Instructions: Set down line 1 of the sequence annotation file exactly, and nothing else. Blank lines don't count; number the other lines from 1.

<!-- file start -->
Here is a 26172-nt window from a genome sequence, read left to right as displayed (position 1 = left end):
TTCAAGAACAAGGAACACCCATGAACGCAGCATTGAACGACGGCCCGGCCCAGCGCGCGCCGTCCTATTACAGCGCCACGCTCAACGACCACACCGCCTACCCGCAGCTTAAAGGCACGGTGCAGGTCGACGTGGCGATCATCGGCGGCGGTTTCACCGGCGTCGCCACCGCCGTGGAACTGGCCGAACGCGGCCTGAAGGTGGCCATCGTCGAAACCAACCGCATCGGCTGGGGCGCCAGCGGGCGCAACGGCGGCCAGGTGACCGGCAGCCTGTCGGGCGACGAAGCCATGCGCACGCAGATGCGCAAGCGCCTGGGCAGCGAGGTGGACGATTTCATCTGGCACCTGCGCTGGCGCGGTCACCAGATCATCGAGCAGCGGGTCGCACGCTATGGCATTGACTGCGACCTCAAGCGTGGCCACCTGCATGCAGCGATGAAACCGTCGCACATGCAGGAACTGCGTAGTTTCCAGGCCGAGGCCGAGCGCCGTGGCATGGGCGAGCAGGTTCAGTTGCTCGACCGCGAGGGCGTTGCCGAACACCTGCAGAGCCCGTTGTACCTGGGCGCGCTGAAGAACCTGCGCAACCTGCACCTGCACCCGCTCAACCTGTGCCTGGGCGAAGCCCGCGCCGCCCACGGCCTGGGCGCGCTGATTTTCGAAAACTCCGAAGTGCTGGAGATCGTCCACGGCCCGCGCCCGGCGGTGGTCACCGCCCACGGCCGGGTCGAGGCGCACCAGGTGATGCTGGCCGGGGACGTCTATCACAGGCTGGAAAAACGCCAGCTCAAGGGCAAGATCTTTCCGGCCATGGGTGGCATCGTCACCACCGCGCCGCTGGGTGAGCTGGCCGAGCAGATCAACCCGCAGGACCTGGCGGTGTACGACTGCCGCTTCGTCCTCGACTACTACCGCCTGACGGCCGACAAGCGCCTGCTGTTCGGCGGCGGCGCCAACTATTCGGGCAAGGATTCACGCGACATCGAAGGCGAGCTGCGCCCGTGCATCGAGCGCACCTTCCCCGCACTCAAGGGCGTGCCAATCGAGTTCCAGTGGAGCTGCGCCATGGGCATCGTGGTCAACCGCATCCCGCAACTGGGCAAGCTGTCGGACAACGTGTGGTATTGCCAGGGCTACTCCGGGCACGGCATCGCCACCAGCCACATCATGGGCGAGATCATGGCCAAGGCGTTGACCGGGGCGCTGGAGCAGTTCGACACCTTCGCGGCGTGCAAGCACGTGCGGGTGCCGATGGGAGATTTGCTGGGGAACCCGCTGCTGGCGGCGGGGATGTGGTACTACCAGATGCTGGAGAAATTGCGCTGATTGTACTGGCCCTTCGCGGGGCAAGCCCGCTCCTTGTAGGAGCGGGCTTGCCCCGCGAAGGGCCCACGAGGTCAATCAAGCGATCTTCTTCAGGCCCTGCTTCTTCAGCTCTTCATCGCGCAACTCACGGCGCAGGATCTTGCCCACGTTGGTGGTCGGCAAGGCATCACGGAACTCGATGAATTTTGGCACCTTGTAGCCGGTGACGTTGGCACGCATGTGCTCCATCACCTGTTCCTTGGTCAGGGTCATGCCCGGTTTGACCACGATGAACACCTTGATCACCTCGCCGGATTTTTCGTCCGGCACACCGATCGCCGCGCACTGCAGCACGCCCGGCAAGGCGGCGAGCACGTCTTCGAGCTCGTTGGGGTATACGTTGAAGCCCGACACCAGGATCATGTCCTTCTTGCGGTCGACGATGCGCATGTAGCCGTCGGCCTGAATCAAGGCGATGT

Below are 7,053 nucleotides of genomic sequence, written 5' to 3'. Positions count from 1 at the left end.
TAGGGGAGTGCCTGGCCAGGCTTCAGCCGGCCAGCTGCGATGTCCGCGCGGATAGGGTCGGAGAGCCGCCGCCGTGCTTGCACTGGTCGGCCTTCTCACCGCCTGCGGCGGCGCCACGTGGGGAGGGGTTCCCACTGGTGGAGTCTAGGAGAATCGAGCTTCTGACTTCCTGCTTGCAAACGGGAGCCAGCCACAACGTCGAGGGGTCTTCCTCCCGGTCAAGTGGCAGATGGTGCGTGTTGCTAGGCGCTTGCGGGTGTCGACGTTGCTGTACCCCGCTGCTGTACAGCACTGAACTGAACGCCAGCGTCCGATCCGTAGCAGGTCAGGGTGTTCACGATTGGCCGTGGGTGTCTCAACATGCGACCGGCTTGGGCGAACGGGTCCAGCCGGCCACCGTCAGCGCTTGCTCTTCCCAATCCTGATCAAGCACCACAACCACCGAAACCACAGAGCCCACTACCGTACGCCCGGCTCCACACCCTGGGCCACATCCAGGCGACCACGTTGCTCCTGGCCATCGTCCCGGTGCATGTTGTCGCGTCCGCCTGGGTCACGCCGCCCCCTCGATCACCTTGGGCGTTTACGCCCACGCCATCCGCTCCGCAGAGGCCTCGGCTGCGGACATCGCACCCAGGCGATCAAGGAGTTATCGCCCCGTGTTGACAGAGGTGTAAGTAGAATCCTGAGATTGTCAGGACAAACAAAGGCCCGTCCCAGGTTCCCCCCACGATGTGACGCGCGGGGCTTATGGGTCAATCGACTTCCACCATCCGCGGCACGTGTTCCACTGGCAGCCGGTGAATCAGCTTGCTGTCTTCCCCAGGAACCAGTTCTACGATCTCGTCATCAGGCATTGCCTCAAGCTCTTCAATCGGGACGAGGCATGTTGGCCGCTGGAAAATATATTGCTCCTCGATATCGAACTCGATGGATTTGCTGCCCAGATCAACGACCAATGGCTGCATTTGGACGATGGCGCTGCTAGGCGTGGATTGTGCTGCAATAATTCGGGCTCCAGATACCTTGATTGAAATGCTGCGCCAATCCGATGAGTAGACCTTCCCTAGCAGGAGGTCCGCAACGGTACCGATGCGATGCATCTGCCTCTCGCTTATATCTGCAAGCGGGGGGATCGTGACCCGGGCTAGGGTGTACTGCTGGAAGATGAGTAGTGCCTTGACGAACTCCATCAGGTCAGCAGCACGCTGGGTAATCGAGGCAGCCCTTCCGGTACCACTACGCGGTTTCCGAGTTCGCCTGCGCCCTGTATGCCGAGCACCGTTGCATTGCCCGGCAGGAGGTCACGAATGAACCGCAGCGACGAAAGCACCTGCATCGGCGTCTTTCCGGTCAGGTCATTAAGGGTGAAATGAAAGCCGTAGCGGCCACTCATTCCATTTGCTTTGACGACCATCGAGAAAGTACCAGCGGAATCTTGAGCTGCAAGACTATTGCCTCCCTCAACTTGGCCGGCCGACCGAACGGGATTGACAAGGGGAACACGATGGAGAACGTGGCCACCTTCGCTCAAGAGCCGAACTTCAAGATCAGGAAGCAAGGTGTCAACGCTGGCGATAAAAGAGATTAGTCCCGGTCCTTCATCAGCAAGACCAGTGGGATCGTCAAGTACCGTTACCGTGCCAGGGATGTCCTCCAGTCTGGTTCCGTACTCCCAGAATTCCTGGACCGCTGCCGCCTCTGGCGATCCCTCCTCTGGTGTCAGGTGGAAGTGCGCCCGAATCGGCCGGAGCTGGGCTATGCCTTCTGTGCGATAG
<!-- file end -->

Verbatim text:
Here is a 26172-nt window from a genome sequence, read left to right as displayed (position 1 = left end):